As someone wiser than me once said, high school is probably the most structured experience you'll have unless you end up in prison. College is different (if you decide to go).
High school is a geographical coincidence. College is more your choice.
You only have two years left in your "term". If you drop out, your parents very well may decide to kick you out (as in, why should they support you if you're not supporting them [by not dropping out]).
Unfortunately, in this white-collar society, having a high school degree is almost a bare minimum requirement for being hireable (in some states, McDonald's will not hire non-HS/non-GED)
> I absolutely can't stand wasting time.
Please read this:
> I'm introverted and spend most of my time reading or obsessively working on hobbies like programming
As someone who is much older than you and very much has considered the possibility of dropping out (e.g. quitting my job), please consider what you will do for income if you are not in school. Are you active in community/open source? If not, why? What kind of brand/reputation in the open source community have you built? Enough to do paid consulting?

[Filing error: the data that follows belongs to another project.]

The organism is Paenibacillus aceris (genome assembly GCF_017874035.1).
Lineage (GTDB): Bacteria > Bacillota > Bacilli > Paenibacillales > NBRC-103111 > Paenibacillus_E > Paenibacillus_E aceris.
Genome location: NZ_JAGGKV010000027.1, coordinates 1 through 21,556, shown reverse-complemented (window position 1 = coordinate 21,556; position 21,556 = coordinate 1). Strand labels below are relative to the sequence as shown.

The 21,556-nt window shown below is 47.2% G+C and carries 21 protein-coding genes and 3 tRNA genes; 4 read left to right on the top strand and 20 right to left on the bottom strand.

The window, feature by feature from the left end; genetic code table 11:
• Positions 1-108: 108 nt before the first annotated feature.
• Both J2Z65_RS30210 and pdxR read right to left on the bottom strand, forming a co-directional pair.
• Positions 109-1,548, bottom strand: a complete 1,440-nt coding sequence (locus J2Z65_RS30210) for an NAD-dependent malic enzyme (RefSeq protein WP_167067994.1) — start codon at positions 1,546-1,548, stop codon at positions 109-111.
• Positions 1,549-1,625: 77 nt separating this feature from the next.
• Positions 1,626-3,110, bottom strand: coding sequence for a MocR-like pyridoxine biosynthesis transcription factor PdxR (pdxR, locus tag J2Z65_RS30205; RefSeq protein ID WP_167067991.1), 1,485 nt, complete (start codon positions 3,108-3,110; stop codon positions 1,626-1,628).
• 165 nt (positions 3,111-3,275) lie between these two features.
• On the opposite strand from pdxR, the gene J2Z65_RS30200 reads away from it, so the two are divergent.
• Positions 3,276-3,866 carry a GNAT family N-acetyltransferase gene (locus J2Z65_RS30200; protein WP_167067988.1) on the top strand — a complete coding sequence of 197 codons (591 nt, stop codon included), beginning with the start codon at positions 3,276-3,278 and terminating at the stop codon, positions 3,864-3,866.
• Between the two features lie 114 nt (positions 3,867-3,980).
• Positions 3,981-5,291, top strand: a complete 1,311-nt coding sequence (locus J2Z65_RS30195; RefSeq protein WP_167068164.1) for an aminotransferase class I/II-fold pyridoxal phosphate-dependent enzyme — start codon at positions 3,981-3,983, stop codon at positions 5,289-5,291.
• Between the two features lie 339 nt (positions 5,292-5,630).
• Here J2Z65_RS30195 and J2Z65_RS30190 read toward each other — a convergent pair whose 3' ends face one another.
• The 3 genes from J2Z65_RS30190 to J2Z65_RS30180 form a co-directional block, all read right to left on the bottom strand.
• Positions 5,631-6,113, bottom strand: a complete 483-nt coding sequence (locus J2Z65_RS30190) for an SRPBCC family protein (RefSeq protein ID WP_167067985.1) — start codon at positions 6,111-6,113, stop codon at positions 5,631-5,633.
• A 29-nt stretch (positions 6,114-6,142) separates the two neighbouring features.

> But, I spend nearly every moment outside of school learning, just because I love to do it.
You're like me. You're using absolutes. Contradicting yourself. I'm guilty of those self-lies too. No one spends every moment learning. Otherwise, you would be learning that which would have a greater relative impact on your navigation of this world (e.g. organizing introverts together, taking the lead, social and other-ness).
Very true. It is precisely the young people who thrive most as independent learners who feel most stifled by high school.
Some of the feeling of structure comes with adolescence. But happy is the adolescent who restructures his learning environment to increase his personal responsibility.